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07/09/2010

Java Wharf, Shad Thames, Bermondsey, London


This photo was taken in Shad Thames, a historic riverside street next to Tower Bridge in Bermondsey, London, England, and is also an informal name for the surrounding area.
The street Shad Thames has Tower Bridge at its west end, and runs along the south side of the River Thames, set back behind a row of converted warehouses; it then takes a 90 degree turn south along St Saviour's Dock. The street is partly cobbled.

06/09/2010

The Temple of the Reclining Buddha, Wat Pho (วัดโพธิ์), Wat Phra Chettuphon Wimon Mangkhalaram Ratchaworamahawihan, Bangkok


This is a photo of the Reclining Buddha, taken in Wat Phra Chettuphon Wimon Mangkhalaram Ratchaworamahawihan (วัดพระเชตุพนวิมลมังคลารามราชวรมหาวิหาร), or the former name Wat Pho (วัดโพธิ์), also known as The Temple of the Reclining Buddha. This is a Buddhist temple in Phra Nakhon district, Bangkok, Thailand, located in the Rattanakosin district directly adjacent to the Grand Palace. Its official full name is Wat Phra Chetuphon Vimolmangklararm Rajwaramahaviharn (วัดพระเชตุพนวิมลมังคลาราม ราชวรมหาวิหาร). The temple is also known as the birthplace of traditional Thai massage.
Wat Pho is one of the largest and oldest wats in Bangkok (with an area of 50 rai, 80,000 square metres), and is home to more than one thousand Buddha images, as well as one of the largest single Buddha images: the Reclining Buddha (Phra Buddhasaiyas, พระพุทธไสยาสน์). Made as part of Rama III's restoration, the Reclining Buddha is forty-six metres long and fifteen metres high, decorated with gold plating on his body and mother of pearl on his eyes and the soles of his feet. The latter display 108 auspicious scenes in Chinese and Indian styles.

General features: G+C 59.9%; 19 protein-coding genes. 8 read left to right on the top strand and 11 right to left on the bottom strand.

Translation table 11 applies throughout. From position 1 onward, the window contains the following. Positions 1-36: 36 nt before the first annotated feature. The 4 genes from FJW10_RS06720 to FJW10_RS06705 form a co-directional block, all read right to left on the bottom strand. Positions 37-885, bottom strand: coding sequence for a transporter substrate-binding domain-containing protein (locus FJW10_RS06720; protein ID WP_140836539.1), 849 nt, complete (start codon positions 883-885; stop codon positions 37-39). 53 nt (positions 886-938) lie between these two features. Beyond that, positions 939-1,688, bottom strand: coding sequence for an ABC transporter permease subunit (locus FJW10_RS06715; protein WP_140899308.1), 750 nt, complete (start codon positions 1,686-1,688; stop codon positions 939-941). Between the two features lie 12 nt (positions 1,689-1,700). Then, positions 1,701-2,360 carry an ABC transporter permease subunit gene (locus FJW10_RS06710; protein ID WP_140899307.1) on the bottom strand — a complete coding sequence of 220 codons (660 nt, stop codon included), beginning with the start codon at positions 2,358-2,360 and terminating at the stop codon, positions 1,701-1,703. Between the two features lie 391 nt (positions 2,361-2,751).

The Wat Pho complex consists of two walled compounds bisected by Soi Chetuphon running east–west. The northern walled compound is where the reclining Buddha and massage school are found. The southern walled compound, Tukgawee, is a working Buddhist monastery with monks in residence and a school.

05/09/2010

Misty Morning, Baie de Douarnenez, Finistère, Brittany, France


This photo was taken in the Baie de Douarnenez, Brittany, France, a bay in Finistère, between the Crozon peninsula to the north and the cap Sizun to the south. It is formed of a vast semi-circular basin over 16 km wide and 20 km deep. Although half-closed-off to the west by Cap de la Chèvre, it opens out again to a width of 9 km on the side of the Mer d'Iroise.

03/09/2010

Lao Sung, Akha Hill Tribe Woman, Laos


This photo was taken in an Akha hill tribe village in Nothern Laos.
The Akha are hill tribe of subsistence farmers known for their artistry. The ethnic group may have originated in Mongolia around 1500 years ago. Most of the remaining Akha people are now distributed in small villages among the mountains of China, Laos (where they are considered
Lao Sung), Myanmar (Burma), and northern Thailand.
The Akha generally live in bamboo houses raised on low wooden stilts in hilly areas. These huts are divided by gender - one side is for the women, and the other side, occupied by the men, is used as a more public area. The Akha subsist through an often destructive form of
slash and burn agriculture which can result in elimination of old growth forest, native animal species and serious soil runoff problems. They are expert farmers who focus on mountain rice, corn, and soybeans that are planted in seasonal shifts. The Akha are also very efficient hunters, though their prey sometimes includes endangered species.
The Akha put a particularly heavy emphasis on genealogy - they are taught their family history at a very early age, and their culture has a strong focus on honouring ancestors and their parents, though they dispute that this represents a form of ancestor worship. A better description of Akha religion would be animism, as they believe in a world filled with spirits, both good and bad, that have a definite physical impact on the world. They believe in a natural cycle of balance that, if disrupted, can result in illness, hardship, or even death.